Shapovalov makes history at Montreal Rogers Cup

Denis Shapovalov at the Rogers Cup VIDAL KESLASSY PHOTO

Eighteen-year-old tennis player Denis Shapovalov of Richmond Hill, Ont. made history at last week’s Rogers Cup tournament in Montreal by being the youngest player ever to make the semifinal round.

Born in Tel Aviv, Shapovalov also became the first Israeli-born player to earn a berth in the Rogers Cup semifinals since Israeli Harel Levy finished as a finalist in the 2000 Rogers Cup in Toronto, then called the Tennis Masters Series Canada.

To achieve his historic milestone, the 143rd ranked Shapovalov upset four higher-ranked players at the tournament.

The most noteworthy of players to lose to Shapovalov was top seeded and world number two Rafael Nadal of Spain, who was defeated 3-6, 6-4, 7-6 (4) in the third round.

Shapovalov also upset 64th ranked Rogerio Dultra Silva of Brazil 4-6, 7-6 (8), 6-4, former US Open champion Juan Martin del Porto of Argentina 6-4, 7-6 (4) and 42nd ranked Adrian Mannarino of France 2-6, 6-3, 6-4 in the quarter-final round.

His winning streak ended in the semifinals as Shapovolov lost to the fourth-seeded Alexander Zverev of Germany 6-4, 7-5

“I had my best week of tennis in my career, defeating so many players like Nadal, who are idols of mine growing up,” said Shapovalov.

Shapovalov earned enough ranking points at the Rogers Cup to escalate into a 66 ranking this week on the men’s pro tennis circuit.

“The Rogers Cup changed the life of Denis Shapovalov, who has become a major tennis player to be reckoned with on the pro tour,” said tennis commentator Jimmy Arias of Sportsnet cable network, which televised nationally each of Shapovalov’s matches at the Rogers Cup..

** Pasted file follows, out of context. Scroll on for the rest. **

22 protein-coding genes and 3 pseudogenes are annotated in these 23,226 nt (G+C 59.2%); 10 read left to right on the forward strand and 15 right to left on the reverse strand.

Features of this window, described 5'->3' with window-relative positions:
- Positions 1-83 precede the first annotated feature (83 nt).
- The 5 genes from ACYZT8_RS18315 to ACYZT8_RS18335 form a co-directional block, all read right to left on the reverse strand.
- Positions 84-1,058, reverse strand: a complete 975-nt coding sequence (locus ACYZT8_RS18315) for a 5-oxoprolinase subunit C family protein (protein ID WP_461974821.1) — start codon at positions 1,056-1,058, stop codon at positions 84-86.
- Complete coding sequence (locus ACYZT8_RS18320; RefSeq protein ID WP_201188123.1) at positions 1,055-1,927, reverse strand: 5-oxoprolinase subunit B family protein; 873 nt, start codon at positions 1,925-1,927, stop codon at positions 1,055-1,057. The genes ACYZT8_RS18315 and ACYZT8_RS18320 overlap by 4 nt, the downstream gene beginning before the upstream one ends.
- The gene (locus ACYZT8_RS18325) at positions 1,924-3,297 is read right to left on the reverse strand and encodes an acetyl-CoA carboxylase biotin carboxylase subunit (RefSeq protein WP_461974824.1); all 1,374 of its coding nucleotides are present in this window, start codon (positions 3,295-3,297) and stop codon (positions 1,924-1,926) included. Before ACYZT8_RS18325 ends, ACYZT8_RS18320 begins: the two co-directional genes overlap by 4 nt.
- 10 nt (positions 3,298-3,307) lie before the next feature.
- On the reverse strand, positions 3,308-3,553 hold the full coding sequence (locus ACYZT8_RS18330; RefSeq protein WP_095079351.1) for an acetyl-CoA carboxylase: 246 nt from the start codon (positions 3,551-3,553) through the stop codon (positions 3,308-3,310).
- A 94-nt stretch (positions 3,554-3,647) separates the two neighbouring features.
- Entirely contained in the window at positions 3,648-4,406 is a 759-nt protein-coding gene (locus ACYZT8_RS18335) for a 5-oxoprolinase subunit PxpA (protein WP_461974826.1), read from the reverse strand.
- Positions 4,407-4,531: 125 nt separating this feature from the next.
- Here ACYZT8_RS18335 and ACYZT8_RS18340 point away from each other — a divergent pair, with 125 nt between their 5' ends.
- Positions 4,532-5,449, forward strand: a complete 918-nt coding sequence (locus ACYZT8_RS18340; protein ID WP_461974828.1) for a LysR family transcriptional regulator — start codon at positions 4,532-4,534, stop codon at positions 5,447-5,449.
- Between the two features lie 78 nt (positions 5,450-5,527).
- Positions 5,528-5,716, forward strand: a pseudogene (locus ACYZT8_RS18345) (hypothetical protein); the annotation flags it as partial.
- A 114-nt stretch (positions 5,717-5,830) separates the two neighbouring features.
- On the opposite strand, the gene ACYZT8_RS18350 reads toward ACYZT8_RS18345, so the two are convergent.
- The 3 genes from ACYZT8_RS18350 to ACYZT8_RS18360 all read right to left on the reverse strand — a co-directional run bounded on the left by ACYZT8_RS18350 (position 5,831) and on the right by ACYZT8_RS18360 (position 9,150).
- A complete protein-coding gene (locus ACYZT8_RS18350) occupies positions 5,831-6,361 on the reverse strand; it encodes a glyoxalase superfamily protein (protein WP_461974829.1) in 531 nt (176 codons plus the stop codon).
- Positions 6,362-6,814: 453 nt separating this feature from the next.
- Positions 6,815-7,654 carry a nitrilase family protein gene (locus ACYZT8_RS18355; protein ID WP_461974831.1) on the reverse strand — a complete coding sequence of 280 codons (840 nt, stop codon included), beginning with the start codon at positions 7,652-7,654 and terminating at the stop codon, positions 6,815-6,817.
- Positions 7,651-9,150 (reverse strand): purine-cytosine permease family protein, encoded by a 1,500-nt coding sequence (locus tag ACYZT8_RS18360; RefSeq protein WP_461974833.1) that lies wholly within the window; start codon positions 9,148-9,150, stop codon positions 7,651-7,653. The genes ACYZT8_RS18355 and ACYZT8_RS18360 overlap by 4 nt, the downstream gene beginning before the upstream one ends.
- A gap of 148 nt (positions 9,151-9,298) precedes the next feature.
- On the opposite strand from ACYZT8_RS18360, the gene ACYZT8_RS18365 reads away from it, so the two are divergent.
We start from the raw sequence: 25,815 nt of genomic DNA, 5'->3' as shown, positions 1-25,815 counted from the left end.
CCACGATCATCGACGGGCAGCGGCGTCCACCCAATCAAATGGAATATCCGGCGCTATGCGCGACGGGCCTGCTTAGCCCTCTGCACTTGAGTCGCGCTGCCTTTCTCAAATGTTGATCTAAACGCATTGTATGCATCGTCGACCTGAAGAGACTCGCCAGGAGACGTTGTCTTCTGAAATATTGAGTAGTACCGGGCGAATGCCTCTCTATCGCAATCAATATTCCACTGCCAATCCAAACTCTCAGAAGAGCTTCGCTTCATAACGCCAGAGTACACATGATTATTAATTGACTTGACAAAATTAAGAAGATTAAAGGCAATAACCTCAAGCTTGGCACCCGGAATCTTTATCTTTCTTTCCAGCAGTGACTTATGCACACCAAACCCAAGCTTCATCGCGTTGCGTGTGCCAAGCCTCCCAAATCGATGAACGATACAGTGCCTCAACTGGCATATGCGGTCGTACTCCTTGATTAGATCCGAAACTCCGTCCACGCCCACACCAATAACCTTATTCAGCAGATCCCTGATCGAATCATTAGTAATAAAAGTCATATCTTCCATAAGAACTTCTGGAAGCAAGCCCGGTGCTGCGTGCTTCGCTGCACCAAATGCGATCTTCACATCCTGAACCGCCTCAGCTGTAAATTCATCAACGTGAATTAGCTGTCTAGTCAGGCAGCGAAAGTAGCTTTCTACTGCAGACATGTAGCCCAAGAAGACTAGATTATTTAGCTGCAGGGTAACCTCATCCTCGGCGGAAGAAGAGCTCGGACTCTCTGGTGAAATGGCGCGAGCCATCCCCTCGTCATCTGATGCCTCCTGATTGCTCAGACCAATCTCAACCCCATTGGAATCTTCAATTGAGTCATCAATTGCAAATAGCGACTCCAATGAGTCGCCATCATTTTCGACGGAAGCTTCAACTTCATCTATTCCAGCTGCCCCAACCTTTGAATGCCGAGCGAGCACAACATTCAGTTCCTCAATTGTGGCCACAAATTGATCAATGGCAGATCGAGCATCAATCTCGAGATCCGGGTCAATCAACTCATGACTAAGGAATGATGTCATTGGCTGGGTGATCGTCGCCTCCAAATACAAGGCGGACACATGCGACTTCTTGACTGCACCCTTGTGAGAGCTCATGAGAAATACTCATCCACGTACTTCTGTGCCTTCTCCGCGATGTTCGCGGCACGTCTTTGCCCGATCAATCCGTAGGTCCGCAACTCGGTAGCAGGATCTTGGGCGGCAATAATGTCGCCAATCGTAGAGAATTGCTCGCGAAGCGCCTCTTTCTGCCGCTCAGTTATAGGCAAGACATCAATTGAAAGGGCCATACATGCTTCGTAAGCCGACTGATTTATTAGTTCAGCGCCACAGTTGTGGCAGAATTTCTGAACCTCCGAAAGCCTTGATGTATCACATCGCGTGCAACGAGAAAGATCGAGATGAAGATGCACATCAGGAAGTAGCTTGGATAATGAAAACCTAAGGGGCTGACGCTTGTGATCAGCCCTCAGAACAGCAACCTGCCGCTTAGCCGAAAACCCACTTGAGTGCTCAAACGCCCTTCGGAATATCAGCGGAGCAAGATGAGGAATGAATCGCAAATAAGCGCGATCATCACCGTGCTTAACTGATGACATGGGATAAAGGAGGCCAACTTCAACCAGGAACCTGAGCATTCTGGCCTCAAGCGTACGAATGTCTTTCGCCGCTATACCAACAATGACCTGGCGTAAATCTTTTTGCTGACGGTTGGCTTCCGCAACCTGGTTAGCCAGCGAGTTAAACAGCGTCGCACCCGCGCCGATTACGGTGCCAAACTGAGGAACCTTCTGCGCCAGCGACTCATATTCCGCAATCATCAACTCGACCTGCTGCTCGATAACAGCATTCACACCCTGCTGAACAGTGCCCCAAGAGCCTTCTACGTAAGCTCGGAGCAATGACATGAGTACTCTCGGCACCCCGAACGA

The 5-foot 10-inch Shapovalov had the benefit of 10,000 plus fans rooting him on in each of his matches. His flair for serving aces with a powerful left serve helped him at crucial points in his matches.


“There is no doubt that the crowd helped me pull out wins this week. The fans gave me confidence, which boosted my belief that I can compete with the best of the players in tennis,” said Shapovalov.

Shapovalov’s parents moved to Israel from the Soviet Union in the 1990s. His mother Tessa Shapovolova, who is Jewish, wanted to immigrate to Israel, despite being an elite tennis player from the Soviet Union.

“Although my husband Viktor (and father of Denis) is Greek Orthodox and not Jewish, he was just as eager as I was to go to Israel,” said Tessa Shapovalova.

Shapovalova competed in tennis tournaments in Israel and also coached Israeli youngsters while she was there. Along with Denis, his older brother Evgeniy was born in Israel as well.

“We decided to move to Toronto, before Denis was one because it was too dangerous to continue living in Israel,” said Shapovalova.

Shapovalova taught tennis for 10 years at the Richmond Hill Tennis Club before opening her own academy, Tessa Tennis in Vaughan. She taught Denis his powerful one-handed backhand, that along with his powerful serve, generated enthusiasm for his fans in Montreal.

“This will be a week that I will remember for the rest of my life,” said Shapovalov.